OFFICER DOWN : Vehicle Ambush!: The Josh Shemenski/Kevin Stevens Incident

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OFFICER DOWN

Vehicle Ambush!: The Josh Shemenski/Kevin Stevens Incident
By Brian McKenna

DESCRIPTION OF INCIDENT
Deputies Josh Shemenski and Kevin Stevens were barely three hours into their shift when they spotted the black Passat backed into a driveway on the left side of the highway that wound its way through perhaps the most remote, meth-infested corner of the county. The clear afternoon sun reflected dully off the car’s grimy exterior, making it hard to see inside, but the driver’s window was down. They could see the driver, an older gruff-looking man, looking back at them from behind the wheel. Although neither deputy knew him, the man was Richard Kenneth Cooper, a bad-tempered meth user with a violent past and lengthy arrest record. They had no way of knowing it now, but they would later learn that he was waiting there to confront a man who he suspected of making moves on his girlfriend. He raised one hand in a nervous half-wave and stared back at them through beady eyes as they drove past him in their marked patrol car.
The deputies glanced over at one another, but Stevens spoke first. “He’s up to no good,” he said, verbalizing what they both already knew.

Though they barely knew each other, Shemenski and Stevens were like-minded in many ways—aggressive, safety-oriented, and dedicated to fighting crime—and it showed. This was their first day working as partners, both having been chosen for their department’s newly formed Special Enforcement Team because of their dedication and hard work, and they had already spent most of their time discussing the most important aspects of their new partnership—officer safety, tactics, and how best to work together as a team.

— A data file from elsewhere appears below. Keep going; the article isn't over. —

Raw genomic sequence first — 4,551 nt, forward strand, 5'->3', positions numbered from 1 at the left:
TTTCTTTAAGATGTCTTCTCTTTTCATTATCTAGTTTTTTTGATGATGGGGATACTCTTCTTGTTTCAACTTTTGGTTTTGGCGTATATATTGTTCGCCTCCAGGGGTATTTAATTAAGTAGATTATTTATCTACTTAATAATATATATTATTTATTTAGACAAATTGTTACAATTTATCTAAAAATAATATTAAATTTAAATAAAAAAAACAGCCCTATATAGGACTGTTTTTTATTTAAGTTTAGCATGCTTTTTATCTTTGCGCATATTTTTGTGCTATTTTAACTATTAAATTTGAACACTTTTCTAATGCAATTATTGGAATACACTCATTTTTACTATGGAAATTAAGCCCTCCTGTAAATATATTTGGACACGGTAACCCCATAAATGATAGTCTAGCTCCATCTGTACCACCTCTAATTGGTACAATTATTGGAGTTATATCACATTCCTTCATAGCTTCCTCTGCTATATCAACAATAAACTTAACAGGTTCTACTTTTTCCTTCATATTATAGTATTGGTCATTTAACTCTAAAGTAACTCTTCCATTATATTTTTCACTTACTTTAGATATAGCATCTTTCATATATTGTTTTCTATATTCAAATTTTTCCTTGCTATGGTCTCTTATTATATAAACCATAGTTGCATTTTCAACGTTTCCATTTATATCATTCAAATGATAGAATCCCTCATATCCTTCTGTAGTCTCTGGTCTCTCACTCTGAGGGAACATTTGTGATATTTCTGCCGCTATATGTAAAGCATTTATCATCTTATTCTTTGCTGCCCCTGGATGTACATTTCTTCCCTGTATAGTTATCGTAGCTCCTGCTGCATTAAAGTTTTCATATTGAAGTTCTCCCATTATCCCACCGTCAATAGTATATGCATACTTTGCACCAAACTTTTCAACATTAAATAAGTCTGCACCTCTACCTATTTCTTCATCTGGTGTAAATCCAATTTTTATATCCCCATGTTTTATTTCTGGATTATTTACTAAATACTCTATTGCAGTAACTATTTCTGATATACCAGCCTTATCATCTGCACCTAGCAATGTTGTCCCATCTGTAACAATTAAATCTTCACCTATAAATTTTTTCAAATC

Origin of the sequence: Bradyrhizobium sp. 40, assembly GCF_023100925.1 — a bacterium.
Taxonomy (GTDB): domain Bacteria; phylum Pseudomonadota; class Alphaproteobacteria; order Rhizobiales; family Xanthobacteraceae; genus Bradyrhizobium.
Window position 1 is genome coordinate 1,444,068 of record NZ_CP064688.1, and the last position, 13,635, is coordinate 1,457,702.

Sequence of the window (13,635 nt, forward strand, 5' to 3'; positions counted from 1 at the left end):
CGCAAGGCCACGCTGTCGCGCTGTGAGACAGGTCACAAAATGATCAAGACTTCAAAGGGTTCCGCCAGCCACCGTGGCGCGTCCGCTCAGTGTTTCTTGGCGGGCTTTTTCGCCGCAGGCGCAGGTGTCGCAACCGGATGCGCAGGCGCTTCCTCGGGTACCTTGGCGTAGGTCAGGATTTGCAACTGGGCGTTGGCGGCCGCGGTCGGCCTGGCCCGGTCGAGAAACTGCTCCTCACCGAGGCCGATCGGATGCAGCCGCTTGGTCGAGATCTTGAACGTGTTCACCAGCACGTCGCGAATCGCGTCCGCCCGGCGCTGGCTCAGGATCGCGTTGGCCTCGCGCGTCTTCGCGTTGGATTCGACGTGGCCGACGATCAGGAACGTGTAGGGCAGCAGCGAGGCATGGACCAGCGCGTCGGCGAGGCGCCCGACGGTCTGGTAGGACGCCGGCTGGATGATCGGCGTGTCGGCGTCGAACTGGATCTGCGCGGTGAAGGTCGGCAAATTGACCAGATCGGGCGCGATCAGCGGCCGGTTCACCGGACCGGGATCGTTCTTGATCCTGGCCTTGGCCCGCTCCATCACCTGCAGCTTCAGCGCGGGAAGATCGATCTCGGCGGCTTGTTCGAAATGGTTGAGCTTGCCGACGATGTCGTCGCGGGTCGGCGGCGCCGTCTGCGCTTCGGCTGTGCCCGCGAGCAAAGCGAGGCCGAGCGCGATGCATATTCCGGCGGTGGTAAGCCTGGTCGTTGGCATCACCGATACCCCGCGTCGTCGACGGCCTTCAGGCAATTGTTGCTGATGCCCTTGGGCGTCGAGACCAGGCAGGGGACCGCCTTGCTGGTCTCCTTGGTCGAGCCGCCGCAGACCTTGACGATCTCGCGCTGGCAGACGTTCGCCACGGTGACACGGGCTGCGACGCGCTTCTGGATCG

Cooper was already on the move. They had barely rolled past him when he shot out of the driveway, turned left onto the highway, and sped away. “That’s not gonna stop us from pulling him over,” Shemenski thought as he braked to stop and swung into a quick a U-turn. By the time he came out of the turn, he could see Cooper well ahead of them, starting to turn left onto a narrow, winding road that led deep into the rough, heavily forested hills beyond. He snatched up his microphone, put out the pursuit, followed the Passat around the corner, and then through a curve. As he came out of the curve, he could see that Cooper was still pulling away. He pressed down on the gas pedal, his engine now roaring, and was rapidly closing the gap when the Volkswagen made a hard right into a small gravel parking area on the right. The lot was absent any structures save a crumbling barn on its far side, partially nestled into the hilly woodline beyond. There was a narrow, heavily wooded dirt pathway, barely wide enough to accommodate a car, which circled around to the left behind the barn and appeared to exit near the highway on the other side. Cooper was heading directly for it.

Shemenski was just seconds behind, his attention now fully focused on catching his prey. The powerful cruiser tore across the loosely graveled parking lot toward the path as Cooper disappeared behind the barn. Both the parking lot and pathway were still moist from a recent rain, making them hard to traverse at high speed, and now Shemenski had to brake on the rain-softened pathway in order to make the turn behind the barn. He managed that task well enough, but just as he started rounding the corner, everything changed in a heartbeat.